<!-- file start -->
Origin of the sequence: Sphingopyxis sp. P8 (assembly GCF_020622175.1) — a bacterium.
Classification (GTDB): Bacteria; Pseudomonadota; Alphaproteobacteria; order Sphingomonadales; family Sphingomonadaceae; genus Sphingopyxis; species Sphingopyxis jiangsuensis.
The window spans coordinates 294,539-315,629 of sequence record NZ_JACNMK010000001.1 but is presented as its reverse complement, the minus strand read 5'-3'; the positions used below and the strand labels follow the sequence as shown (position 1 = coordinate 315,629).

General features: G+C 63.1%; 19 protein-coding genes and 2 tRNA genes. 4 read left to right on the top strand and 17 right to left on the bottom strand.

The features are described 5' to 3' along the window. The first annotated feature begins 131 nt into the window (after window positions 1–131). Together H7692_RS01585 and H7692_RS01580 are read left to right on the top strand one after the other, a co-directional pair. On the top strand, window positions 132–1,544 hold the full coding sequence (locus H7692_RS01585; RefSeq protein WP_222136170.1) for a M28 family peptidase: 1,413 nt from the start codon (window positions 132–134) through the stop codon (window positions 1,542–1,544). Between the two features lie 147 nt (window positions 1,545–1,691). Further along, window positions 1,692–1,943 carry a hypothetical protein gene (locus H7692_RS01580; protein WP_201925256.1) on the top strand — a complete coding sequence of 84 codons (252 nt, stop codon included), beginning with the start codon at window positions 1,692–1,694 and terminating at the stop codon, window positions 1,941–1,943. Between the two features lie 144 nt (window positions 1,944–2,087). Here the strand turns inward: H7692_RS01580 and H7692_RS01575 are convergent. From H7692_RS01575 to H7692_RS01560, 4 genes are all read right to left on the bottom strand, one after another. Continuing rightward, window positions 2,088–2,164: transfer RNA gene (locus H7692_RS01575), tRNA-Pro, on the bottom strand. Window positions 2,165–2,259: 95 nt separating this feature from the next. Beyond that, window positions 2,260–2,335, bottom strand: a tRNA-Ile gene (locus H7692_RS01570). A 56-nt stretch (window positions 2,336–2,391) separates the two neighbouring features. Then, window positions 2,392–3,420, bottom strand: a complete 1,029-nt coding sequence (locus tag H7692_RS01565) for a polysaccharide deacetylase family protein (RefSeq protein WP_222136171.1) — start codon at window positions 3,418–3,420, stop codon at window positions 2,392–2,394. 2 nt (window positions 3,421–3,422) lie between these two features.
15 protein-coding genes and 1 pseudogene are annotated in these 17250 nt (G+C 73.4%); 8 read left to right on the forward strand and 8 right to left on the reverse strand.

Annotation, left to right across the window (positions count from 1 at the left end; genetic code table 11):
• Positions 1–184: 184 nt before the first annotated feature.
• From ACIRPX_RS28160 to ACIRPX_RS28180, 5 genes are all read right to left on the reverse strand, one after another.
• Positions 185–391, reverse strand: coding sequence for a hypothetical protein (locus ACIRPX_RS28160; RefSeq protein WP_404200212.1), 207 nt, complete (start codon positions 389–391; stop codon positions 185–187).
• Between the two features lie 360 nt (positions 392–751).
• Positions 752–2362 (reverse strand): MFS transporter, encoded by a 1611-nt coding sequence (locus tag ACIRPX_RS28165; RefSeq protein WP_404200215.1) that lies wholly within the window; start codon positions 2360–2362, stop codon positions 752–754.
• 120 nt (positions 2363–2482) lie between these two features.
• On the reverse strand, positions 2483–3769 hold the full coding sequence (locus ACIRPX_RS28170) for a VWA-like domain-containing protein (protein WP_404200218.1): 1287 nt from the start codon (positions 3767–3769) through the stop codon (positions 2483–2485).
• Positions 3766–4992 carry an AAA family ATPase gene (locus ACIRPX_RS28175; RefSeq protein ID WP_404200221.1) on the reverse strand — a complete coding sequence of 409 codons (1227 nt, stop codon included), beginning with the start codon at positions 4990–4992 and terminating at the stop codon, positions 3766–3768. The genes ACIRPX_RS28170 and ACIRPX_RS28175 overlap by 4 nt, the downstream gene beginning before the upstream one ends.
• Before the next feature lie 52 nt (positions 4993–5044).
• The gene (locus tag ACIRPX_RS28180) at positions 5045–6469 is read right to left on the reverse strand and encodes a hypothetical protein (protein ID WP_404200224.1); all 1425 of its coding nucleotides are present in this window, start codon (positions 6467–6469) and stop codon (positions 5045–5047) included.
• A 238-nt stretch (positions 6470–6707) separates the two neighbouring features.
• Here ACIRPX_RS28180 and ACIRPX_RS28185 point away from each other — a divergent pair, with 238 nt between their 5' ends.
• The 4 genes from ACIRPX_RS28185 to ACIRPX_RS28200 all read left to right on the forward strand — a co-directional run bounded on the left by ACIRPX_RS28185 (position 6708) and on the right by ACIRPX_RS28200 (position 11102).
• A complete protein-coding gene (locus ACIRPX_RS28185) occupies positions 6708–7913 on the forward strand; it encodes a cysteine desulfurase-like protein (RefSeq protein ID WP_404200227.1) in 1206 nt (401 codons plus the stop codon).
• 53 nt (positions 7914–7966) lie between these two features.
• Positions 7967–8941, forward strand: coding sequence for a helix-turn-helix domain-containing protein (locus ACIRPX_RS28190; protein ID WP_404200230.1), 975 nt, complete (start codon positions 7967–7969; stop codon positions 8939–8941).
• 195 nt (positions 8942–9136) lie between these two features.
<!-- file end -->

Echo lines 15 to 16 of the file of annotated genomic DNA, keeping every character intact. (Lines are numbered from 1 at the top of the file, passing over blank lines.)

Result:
• Positions 3766–4992 carry an AAA family ATPase gene (locus ACIRPX_RS28175; RefSeq protein ID WP_404200221.1) on the reverse strand — a complete coding sequence of 409 codons (1227 nt, stop codon included), beginning with the start codon at positions 4990–4992 and terminating at the stop codon, positions 3766–3768. The genes ACIRPX_RS28170 and ACIRPX_RS28175 overlap by 4 nt, the downstream gene beginning before the upstream one ends.
• Before the next feature lie 52 nt (positions 4993–5044).